But, in the end, the numbers of the caucus
needed to go up. And now it’s Carla Palumbo who will have the
responsibility for pushing them up.

Charlie Nesbitt, the Albion-based state assemblyman, can relate.

Nesbitt
– who represents a portion of northwestern Monroe County – also held
the position of Republican Assembly minority leader. One supposes that
he could only look on with envy at Republican Senate Majority Leader
Joe Bruno, who wielded power and became known as one of the three men
in the room.

Nesbitt’s caucus was dwarfed by the Democrats
(lead by Sheldon Silver). The noise that he could make during, say,
budget season was puny. And Nesbitt had no luck in building up the
minority’s numbers and, in fact, was seeing the caucus lose seats
(right now Democrats have 105 seats to the Republicans’ 42).

Things
came to a head earlier this year when Assemblyman Dan Burling announced
he would challenge Nesbitt for the caucus leadership. He told Karen
Dewitt, "We’ve got members that don’t feel this conference is taking
any direction."

Nesbitt withstood the Burling challenge. But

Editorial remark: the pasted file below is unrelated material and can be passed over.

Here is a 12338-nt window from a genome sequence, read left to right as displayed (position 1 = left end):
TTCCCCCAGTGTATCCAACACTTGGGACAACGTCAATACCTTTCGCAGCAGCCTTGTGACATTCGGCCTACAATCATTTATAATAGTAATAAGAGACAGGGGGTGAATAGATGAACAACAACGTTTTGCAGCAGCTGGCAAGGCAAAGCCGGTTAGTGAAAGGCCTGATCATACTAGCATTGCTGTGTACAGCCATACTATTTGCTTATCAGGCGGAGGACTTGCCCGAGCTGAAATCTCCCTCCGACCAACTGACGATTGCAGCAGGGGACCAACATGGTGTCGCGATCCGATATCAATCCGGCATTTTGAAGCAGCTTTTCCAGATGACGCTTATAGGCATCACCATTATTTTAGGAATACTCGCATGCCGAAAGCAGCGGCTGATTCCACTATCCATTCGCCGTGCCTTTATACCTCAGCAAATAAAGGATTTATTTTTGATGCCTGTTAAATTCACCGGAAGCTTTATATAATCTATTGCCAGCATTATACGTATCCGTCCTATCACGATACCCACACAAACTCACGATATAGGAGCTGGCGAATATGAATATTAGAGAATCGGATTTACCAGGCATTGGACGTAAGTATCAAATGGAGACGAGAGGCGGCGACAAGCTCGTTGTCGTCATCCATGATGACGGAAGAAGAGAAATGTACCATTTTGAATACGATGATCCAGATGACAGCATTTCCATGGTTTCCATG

you had to wonder how much longer Nesbitt was going to hold on. For, in
the end, Nesbitt took the blame for the numbers even though the
Republican dilemma was as much a problem of redistricting, a process
that ensured the comfort of incumbents. As Nesbitt must know all too
well, when your team has far fewer incumbents, those incumbent
protection redistricting maps are really no help at all (something he
can thank Joe Bruno for as much as Sheldon Silver).

But
Nesbitt no longer has to worry about the growth of the minority now
that Gov. George Pataki has appointed him head of the tax appeals
tribunal.

Now Assemblyman Jim Tedesco of Schenectady must shoulder the leadership yoke. Just like Carla Palumbo will. 

Sounds like a rather thankless job, doesn’t it?

Tallying Up the Score (or… When Do I Eat the Humble Pie?)

Posted by & filed under Uncategorized.

This space allows me the chance to make a few predictions.